BMN: Stealth

Walking out of the theaters tonight, I confided in Nik and Scoot that this movie was so horrible, that I didn't know which direction I wanted to go [with my review]. To which Nik replied, "neither did the writer." So true, Nik, so true. Scoot said nothing, he just wiped tears from his eyes and said, "it was so touching." I wouldn't go that far, Scoot, but we'll let it slide this time.

There was something seriously wrong with this movie. No, there were lots of serious things wrong with this movie. So many, in fact, it's hard to pinpoint what I should talk about. I'm sure Nik and Scoot can fill in the blanks for me, but damn it was bad. It's sad because movies like this (and it's awful, awful rating) further justify the theory that the crappy blockbuster films get stuck in August because they can't touch the other summer films. Paying attention all you "Dukes of Hazzard" fans?

The funny thing is the first time I saw the trailer for this film, way back in March (?), I knew it was going to suck. Even the second set of trailers, which made the movie look a lot more decent, couldn't sell this movie. But enough banter, why did it suck!?!

The Near Future Rules!
The film is set in the "near future," which really doesn't mean much... except that now the US Navy has some kick ass fighter jets and a new robot plane. Oh, we also have some insane intelligence computer systems that can project how buildings will crumble in a matter of seconds, obtain retinal scans and fingerprints from satellite images... that's powerful. All this and Russia is still flying in their MiGs.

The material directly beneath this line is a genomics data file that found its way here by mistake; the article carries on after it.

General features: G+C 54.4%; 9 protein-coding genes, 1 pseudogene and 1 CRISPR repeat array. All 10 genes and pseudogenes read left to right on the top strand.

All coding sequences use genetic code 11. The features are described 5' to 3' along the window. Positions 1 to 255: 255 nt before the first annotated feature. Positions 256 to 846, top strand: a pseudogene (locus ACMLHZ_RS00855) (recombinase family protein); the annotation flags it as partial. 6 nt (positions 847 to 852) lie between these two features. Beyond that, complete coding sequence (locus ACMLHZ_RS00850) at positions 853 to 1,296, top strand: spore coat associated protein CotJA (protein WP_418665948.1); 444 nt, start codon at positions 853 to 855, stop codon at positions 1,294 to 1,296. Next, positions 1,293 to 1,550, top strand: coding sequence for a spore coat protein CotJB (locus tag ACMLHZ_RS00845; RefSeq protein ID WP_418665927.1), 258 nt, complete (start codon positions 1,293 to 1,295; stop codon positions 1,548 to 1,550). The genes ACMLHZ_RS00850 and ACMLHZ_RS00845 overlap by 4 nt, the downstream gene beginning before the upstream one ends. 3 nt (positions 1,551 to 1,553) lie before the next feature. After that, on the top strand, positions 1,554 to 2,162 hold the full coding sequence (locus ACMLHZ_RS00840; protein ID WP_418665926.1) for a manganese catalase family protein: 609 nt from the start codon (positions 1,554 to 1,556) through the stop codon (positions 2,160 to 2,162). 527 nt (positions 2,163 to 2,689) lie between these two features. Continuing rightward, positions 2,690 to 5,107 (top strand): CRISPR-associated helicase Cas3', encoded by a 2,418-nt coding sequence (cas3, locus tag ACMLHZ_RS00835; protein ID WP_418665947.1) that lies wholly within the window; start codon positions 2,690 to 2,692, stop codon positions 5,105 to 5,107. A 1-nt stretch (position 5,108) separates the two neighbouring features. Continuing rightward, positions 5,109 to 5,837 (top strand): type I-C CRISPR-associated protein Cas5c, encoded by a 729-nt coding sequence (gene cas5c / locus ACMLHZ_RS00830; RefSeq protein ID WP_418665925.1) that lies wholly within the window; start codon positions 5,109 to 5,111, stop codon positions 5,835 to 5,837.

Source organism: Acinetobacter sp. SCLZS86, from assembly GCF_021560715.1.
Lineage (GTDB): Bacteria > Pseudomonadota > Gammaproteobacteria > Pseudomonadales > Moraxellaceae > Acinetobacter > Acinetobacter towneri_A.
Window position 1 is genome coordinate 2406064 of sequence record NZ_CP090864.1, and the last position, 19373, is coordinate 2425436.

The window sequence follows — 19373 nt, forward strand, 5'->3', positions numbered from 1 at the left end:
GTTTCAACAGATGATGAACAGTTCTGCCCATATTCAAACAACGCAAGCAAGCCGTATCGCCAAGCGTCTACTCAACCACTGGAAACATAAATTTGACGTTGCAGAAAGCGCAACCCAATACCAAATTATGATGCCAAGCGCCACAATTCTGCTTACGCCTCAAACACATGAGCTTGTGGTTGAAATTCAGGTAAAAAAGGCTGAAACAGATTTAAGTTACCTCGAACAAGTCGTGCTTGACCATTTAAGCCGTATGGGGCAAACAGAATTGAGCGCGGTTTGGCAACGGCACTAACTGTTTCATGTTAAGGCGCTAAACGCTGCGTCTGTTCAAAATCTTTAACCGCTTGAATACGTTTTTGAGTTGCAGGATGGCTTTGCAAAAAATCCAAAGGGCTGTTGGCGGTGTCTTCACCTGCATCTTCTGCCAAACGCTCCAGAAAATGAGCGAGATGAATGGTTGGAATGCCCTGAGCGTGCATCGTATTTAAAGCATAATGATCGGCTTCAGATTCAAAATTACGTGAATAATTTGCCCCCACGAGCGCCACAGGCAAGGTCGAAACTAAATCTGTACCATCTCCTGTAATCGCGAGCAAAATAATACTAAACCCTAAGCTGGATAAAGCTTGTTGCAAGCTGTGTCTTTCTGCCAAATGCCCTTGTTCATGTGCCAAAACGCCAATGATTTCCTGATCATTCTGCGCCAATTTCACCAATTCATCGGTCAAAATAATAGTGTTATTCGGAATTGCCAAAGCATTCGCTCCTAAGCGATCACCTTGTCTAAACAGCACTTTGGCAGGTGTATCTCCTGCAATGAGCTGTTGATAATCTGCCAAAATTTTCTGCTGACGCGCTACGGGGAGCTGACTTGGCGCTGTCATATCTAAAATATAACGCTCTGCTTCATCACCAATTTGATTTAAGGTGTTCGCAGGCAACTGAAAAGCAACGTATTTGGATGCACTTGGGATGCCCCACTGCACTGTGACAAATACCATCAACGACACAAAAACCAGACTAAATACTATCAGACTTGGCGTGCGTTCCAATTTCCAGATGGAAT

Super Plane, Bad Tech Support
The three "best pilots" in the Navy are sent to start flying missions with a fourth pilot – the robot plane, Eddie. I can't imagine how much the government spent on a plane like this, much less the A.I. that came with it. But I'll tell you what, they saved a ton by just sending one tech-guy with it on it's first mission. Volkswagon will send an entire fleet of mechanics and engineers out when a new car is first being shown and driven around... US Navy, one nerd.

More Plane Things...
The plane can connect to the internet. Cool. But, careful, it downloaded "all" the songs. What? The best part, it has an external speaker system. The plane was also fitted with a cockpit, for "troubleshooting" issues. Good thing, because Matthew McConaughey's look a like needed to fly in it at the end of the movie – sans life-support and seatbelts, of course.

Is This Really Hal In Disguise?